The effect of fertilizer treatments on Mo and P red clover shoot concentrations are shown in Figure 2. In agreement with previous results (Vistoso, 2005; Lopez et al, 2007), we found that Mo uptake increased in response to liming and P supply (Figure 2).
It is known that lime additions to acid soils increases the root growth of legume forages, permitting a greater nutrient uptake by plants (Brauer et al. 2002). In addition, as we indicated above, our data showed that Mo availability in limed and P fertilized soils was higher than available Mo in untreated soils. These antecedents can be explain the high values of shoot Mo detected here in plants grown in soil supplied with lime and P.
Moreover, we found that shoot Mo concentrations in red clover increased as the level of Mo rates applied was increased both in non limed and limed soil. Similar results have been reported previously by Adams (1997), Vistoso (2005) and Lopez et al. (2007). In fact, our results indicated that Mo concentration in shoots was significantly correlated (r = 0.579; P ≥0.05) with Mo availability in the soil (Figure 3a).
Shoot Mo concentration in red clover plants untreated with Mo and P was 0.29 mg kg-1 DM in non limed soil and 0.39 mg kg-1 DM in limed soil. Then, the addition of Mo doses equivalent to 400 g ha-1 plus 200 mg kg-1 of P to non limed soil increased Mo shoot concentrations to 1980 μg Mo kg-1 DM, and to 2770 μg Mo kg-1 DM when 400 mg kg-1 of P were applied. Furthermore, in limed soil the effect of P doses on shoot Mo concentration was higher than those detected in non limed soil. With P supply of 200 and 400 mg P kg-1 in limed soil, shoot Mo concentrations increased until to 4930 and 7780 μg kg-1, respectively. Bennet (1993), reported critical, sufficient, and toxic levels indexes of Mo in plant shoots ranges from 0 to 100 μg kg-1 DM, from 100 to 500 μg kg-1 DM, and from 10000 to 50000 ug kg-1 DM. However, Lopez et al. (2007) determined that the critical Mo concentration deficiency value for red clover grown in the soil studied here was 500 ug kg-1 of DM. Accordingly, Shuman (1994) reports that the critical concentration of Mo for red clover plants ranged between 20 to 490 μg kg-1 DM, while values from 500 to 1000 ug kg-1 DM are defined as appropriate levels.
It is important mentioned that normal levels of Mo concentration for animal diet are values lower than 5000 μg kg"1 DW. In USA, Canada, New Zealand, and Switzerland, toxic effects of Mo foliar concentration have been found on forage species containing between 15 to 300 mg Mo kg-1 DM (Adriano, 2001).
Taking these antecedents as a basis, we suggest that the simultaneous application of Mo supply and high doses of P to limed south Chilean Andisols can be provoke toxic levels of Mo content on red clover for the cattle. Therefore, irrespective of lime and P supplies, we demonstrated that soil Mo additions of 200 g ha-1 should be sufficient to reach normal levels of Mo in plants (up to 500 μg kg-1 of DW).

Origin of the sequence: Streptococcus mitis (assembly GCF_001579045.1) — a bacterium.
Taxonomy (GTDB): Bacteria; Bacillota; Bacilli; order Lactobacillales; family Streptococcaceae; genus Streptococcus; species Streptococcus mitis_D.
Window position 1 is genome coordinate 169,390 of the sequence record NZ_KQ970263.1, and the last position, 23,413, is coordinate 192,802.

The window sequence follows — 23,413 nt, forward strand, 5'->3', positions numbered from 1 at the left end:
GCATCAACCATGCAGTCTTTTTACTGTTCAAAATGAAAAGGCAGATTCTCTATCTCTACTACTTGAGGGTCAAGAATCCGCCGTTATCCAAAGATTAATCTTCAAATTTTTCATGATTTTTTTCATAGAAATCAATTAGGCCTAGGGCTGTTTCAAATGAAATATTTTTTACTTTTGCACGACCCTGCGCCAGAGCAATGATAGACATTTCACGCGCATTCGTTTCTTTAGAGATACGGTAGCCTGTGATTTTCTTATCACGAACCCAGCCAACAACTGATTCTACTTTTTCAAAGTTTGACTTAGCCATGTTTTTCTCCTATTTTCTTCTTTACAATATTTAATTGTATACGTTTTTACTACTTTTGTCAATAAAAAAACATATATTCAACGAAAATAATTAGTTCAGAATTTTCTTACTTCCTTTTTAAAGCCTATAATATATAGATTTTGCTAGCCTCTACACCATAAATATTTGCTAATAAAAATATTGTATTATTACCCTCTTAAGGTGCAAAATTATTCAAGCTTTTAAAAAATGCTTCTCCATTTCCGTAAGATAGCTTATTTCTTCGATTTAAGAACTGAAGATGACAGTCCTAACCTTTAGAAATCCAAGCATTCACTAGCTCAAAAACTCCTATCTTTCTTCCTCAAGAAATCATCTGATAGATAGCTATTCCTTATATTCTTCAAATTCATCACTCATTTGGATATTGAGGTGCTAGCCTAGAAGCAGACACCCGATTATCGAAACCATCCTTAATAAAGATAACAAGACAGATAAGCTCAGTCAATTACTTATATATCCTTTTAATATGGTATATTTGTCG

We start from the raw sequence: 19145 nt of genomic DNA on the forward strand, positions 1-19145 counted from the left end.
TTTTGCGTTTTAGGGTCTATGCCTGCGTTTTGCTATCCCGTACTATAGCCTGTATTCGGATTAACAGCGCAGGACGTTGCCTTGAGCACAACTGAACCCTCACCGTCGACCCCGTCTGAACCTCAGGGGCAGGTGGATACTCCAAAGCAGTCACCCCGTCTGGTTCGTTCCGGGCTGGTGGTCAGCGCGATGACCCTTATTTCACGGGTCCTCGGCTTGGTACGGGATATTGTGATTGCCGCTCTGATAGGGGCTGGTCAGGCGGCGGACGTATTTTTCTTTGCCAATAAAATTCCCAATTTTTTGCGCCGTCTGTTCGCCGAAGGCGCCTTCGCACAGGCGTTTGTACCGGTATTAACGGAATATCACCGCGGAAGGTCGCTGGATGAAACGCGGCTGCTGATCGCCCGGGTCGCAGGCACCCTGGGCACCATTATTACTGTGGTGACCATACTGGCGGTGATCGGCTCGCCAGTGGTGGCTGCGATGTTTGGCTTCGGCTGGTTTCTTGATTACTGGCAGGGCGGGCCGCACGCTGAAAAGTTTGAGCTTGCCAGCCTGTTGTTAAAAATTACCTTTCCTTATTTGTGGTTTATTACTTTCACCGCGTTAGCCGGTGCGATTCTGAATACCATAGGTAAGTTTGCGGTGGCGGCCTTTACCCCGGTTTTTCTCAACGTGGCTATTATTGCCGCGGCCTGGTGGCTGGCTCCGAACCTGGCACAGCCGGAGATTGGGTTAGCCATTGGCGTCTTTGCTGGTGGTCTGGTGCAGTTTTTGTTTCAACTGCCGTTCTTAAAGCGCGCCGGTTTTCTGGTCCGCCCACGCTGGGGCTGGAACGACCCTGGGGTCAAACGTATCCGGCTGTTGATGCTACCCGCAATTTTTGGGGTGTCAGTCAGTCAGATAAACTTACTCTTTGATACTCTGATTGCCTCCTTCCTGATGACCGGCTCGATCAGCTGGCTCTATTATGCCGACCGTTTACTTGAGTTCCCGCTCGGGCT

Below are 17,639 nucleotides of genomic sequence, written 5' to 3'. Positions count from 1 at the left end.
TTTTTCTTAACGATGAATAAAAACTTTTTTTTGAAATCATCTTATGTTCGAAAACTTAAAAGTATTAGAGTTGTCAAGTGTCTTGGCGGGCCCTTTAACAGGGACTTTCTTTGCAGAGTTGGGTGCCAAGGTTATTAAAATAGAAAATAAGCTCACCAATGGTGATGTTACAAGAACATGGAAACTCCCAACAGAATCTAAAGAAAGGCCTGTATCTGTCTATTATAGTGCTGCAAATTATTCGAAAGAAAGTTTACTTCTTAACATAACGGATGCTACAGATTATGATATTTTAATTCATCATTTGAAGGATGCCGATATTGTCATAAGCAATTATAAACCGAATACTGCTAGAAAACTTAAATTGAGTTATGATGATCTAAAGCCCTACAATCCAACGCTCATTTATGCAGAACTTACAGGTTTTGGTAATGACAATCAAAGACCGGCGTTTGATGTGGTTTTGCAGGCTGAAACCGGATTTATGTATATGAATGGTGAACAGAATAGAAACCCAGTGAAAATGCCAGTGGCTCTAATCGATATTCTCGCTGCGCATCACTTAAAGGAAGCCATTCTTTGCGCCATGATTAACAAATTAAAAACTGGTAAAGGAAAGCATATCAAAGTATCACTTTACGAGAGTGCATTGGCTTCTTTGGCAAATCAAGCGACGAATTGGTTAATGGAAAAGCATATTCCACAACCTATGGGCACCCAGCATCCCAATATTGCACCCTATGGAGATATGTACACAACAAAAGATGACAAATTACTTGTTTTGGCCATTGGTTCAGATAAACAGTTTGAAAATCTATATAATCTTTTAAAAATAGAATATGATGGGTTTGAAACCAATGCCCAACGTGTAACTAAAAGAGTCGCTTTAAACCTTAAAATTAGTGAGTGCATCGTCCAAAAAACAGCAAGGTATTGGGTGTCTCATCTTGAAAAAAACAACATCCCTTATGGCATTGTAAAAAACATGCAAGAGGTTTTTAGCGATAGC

On the other hand, our results indicated that shoot P concentrations of red clover plants grown in limed soil increased respect to those grown in non limed soils (Figure 2). These results are in agree with previous reports (Vistoso, 2005; Mora et al, 2002). Also and as expected, we found that the application of increasing P rates increased steadily shoot P concentration according to Jones et al. (1980) and Basak et al. (1982). Shoot P concentrations were positively correlated (r = 0.844, P ≥ 0.01) with soil available P levels (Figure 3b). In addition, we demonstrated that Mo supply do not affected significantly P uptake (Figure 2).
In this study, P concentration in shoots ranged from 1.15 to 2.20 g kg-1 DM. The highest value of shoot P (2.20 g kg-1 DM) was observed in plants grown in limed soil treated with 400 mg P kg-1 and 200 g Mo ha-1. In this hand, Jones et al. (1980) reported normal values of shoot concentration of P between 2.0 to 2.8 g kg-1 DM, whereas Bolland et al. (1995) indicated normal levels ranged from 2.0 to 3.0 g kg-1 DM. These P concentrations values are similar to those reported as normal P shoot contents in others legumes forage, such as subterraneum clover (Trifolium subterraneum L.) with 2.25 g kg-1 DW (Drlica and Jackson, 1979) and white clover (Trifolium repens L.) with 3.50 g kg-1 DM (Sinclair et al, 1997).
In the present study, we found that shoot Cu concentrations of red clover in response to fertilization treatments was negatively correlated with Mo availability in the soil (r = 0.631, at P ≥ 0.01) (Figure 4). Indeed, the highest shoot Cu levels were observed in control plants grown in non limed soil (12.47 mg Cu kg-1 DM, data not shown). These values were decreasing at increasing Mo as well as when P doses was increased, reaching 6.99 mg Cu kg-1 DM for plants grown under the treatment of 400 g Mo ha-1 plus P supplies of 400 mg kg-1 (data not shown). In limed soil, a similar tendency was observed. Nevertheless, in our study shoot Cu concentrations ranged inside normal values for forage species according Mitchell et al. (1957) and Kabata-Pendias and Pendias (2000). Moreover, we detected shoot Cu/Mo ratios from 1.07 to 58.49 (Table 3). Whitehead (2000) reports critical Cu/Mo ratios in animal foods of 2.0, indicating that lower ratios could be provoke Cu deficiency (Molybdenosis) for the cattle.